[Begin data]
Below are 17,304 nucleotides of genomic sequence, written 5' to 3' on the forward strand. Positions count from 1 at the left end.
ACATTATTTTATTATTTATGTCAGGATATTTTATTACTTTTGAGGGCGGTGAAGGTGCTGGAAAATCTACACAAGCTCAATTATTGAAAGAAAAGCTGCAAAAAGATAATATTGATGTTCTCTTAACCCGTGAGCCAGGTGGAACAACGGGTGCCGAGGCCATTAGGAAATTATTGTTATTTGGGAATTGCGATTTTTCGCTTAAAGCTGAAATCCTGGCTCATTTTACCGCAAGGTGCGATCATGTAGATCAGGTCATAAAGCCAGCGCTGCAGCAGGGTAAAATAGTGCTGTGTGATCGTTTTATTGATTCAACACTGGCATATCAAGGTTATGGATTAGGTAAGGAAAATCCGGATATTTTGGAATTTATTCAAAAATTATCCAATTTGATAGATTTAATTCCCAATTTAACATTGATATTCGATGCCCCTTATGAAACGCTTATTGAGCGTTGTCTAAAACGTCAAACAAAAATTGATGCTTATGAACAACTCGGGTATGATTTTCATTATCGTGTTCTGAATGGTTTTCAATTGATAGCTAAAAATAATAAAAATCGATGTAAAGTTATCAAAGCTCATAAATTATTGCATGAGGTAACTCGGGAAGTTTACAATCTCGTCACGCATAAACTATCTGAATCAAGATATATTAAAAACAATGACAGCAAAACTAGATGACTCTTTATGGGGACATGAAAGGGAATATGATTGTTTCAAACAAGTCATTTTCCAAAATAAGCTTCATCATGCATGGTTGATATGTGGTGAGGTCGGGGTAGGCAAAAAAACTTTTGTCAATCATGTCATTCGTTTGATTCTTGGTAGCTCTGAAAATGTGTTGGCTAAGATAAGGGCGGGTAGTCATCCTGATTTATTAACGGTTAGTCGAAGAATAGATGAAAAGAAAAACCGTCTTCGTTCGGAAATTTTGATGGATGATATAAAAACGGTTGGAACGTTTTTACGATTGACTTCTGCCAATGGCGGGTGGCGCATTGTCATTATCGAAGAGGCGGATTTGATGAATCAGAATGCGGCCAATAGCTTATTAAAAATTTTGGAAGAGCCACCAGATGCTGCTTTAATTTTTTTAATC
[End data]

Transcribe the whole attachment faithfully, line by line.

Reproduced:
Below are 17,304 nucleotides of genomic sequence, written 5' to 3' on the forward strand. Positions count from 1 at the left end.
ACATTATTTTATTATTTATGTCAGGATATTTTATTACTTTTGAGGGCGGTGAAGGTGCTGGAAAATCTACACAAGCTCAATTATTGAAAGAAAAGCTGCAAAAAGATAATATTGATGTTCTCTTAACCCGTGAGCCAGGTGGAACAACGGGTGCCGAGGCCATTAGGAAATTATTGTTATTTGGGAATTGCGATTTTTCGCTTAAAGCTGAAATCCTGGCTCATTTTACCGCAAGGTGCGATCATGTAGATCAGGTCATAAAGCCAGCGCTGCAGCAGGGTAAAATAGTGCTGTGTGATCGTTTTATTGATTCAACACTGGCATATCAAGGTTATGGATTAGGTAAGGAAAATCCGGATATTTTGGAATTTATTCAAAAATTATCCAATTTGATAGATTTAATTCCCAATTTAACATTGATATTCGATGCCCCTTATGAAACGCTTATTGAGCGTTGTCTAAAACGTCAAACAAAAATTGATGCTTATGAACAACTCGGGTATGATTTTCATTATCGTGTTCTGAATGGTTTTCAATTGATAGCTAAAAATAATAAAAATCGATGTAAAGTTATCAAAGCTCATAAATTATTGCATGAGGTAACTCGGGAAGTTTACAATCTCGTCACGCATAAACTATCTGAATCAAGATATATTAAAAACAATGACAGCAAAACTAGATGACTCTTTATGGGGACATGAAAGGGAATATGATTGTTTCAAACAAGTCATTTTCCAAAATAAGCTTCATCATGCATGGTTGATATGTGGTGAGGTCGGGGTAGGCAAAAAAACTTTTGTCAATCATGTCATTCGTTTGATTCTTGGTAGCTCTGAAAATGTGTTGGCTAAGATAAGGGCGGGTAGTCATCCTGATTTATTAACGGTTAGTCGAAGAATAGATGAAAAGAAAAACCGTCTTCGTTCGGAAATTTTGATGGATGATATAAAAACGGTTGGAACGTTTTTACGATTGACTTCTGCCAATGGCGGGTGGCGCATTGTCATTATCGAAGAGGCGGATTTGATGAATCAGAATGCGGCCAATAGCTTATTAAAAATTTTGGAAGAGCCACCAGATGCTGCTTTAATTTTTTTAATC